(3) Zhong Wenxian, Mao Zedong (1986)

In June 1923 Mao Zedong attended the Third National Congress of the Chinese Communist Party, which adopted the policy of cooperation with the Kuomintang, then led by Dr Sun Yat-sen, for the purpose of forming a national anti-imperialist and anti-feudal united front to include all democratic classes. The congress also decided that all members of the Communist Party were to join the Kuomintang as individuals. Elected a member of the Central Executive Committee by the congress, Mao Zedong began to play a role in the work of the central leadership. After the Kuomintang-Communist cooperation was brought about, he was elected an alternate member of the Central Executive Committee of the Kuomintang at its First and Second National Congresses, held in January 1924 and January 1926.

(4) Sun Yat-sen, letter to the Kuomintang (1925)

For 40 years I have devoted myself to the cause of the people's revolution with but one end in view: the elevation of China to a position of freedom and equality among the nations. My experience during these 40 years has convinced me that to attain this goal we must bring about an awakening of our own people and ally ourselves in common struggle with those people of the world who treat us as equals.

(5) Sun Yat-sen, letter to Joseph Stalin and the Soviet Communist Party (1925)

I leave behind me a party which, as has always been my wish, will be bound up with you in the historic work of the final liberation of China and other exploited nations from the imperialist order. By the will of fate, I must leave my work unfinished and hand it over to those who, remaining true to the principles and teachings of the party, will show themselves to be my true followers.

Taking leave of you, dear comrades, I want to express the hope that the day will come when the U.S.S.R. will welcome a friend and ally in a mighty, free China, and that in the great struggle for the liberation of the oppressed peoples of the world, both these allies will go forward to victory hand in hand.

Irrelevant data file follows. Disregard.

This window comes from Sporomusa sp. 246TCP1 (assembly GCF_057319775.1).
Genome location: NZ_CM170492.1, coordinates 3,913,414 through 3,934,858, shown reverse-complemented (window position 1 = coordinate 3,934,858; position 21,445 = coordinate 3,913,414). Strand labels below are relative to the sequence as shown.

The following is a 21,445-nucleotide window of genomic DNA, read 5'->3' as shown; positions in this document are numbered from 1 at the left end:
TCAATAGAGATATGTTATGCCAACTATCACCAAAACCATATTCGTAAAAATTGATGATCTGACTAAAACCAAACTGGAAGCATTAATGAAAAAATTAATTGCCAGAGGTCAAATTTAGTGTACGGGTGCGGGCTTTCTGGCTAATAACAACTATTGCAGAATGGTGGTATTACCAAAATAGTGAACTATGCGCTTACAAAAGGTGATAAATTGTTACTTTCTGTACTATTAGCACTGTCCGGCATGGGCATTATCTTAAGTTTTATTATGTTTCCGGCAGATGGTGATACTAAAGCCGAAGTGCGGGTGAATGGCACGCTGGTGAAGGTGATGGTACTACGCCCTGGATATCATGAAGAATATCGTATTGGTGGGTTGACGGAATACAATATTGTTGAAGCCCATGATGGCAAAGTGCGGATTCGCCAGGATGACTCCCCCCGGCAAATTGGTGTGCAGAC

(6) Mao Zedong, interviewed by Edgar Snow in Red Star Over China (1936)

In April the counter-revolutionary movement had begun in Nanjing and Shanghai, and a general massacre of organized workers had taken place under Chiang Kai-shek. The same measures were carried out in Guangzhou. On May 21 the Xu Kexiang Uprising occurred in Hunan. Scores of peasants and workers were killed by the reactionaries. Shortly afterward the 'Left' Kuomintang at Wuhan annulled its agreement with the Communists and 'expelled' them from the Kuomintang and from a Government which quickly ceased to exist.

Many Communist leaders were now ordered by the Party to leave the country, go to Russia or Shanghai or places of safety. I was ordered to go to Sichuan. I persuaded Chen Duxiu to send me to Hunan instead, as secretary of the Provincial Committee, but after ten days he ordered me hastily to return, accusing me of organizing an uprising against Tang Shengzhi, then in command at Wuhan. The affairs of the Party were now in a chaotic state. Nearly everyone was opposed to. Chen Duxiu's leadership and his opportunist line. The collapse of the entente at Wuhan soon afterward brought about his downfall.

(7) Su Kaiming, Modern China (1985)

After setting up his military headquarters at Nanchang, the capital of Jiangxi Province, Chiang Kai-shek considered himself strong enough to defy the authority of the revolutionary Nationalist government at Wuhan, which was then dominated by Kuomintang left-wingers (including Mme. Sun Yat-sen) and Communists. In January 1927, he demanded that the government be moved from Wuhan to Nanchang, where he was in complete control. In reply, the central committee of the Kuomintang at Wuhan took away his leading positions in the party, government and army in an attempt to prevent him from seizing all power.

Bankers from Shanghai, politicians representing various warlord governments and the agents of foreign imperialists all converged on Nanchang to offer Chiang their help. In secret talks he was promised a loan of 60,000,000 Chinese dollars if he would break with the Communists and the Soviet Union and suppress the peasants and workers. Chiang quickly agreed.

In the early hours of April 12, 1927, thousands of thugs from the underworld Green Gang came out of the International Settlement disguised as workers to attack the workers' armed militia. Pretending to oppose "internal dissension among the workers", Chiang Kai-shek ordered his troops to disarm the workers and occupy the headquarters of the General Trade Union, where a spurious union composed of underworld figures was immediately set up. Next day the Shanghai workers called a mass rally and demanded the return of their weapons. Unaware that Chiang Kai-shek had turned against the revolution, they went to the General Headquarters of the Northern Expeditionary Army to present their petition, only to be mowed down by machine-gun fire. The blood of hundreds of workers stained the rain-washed streets of Shanghai red.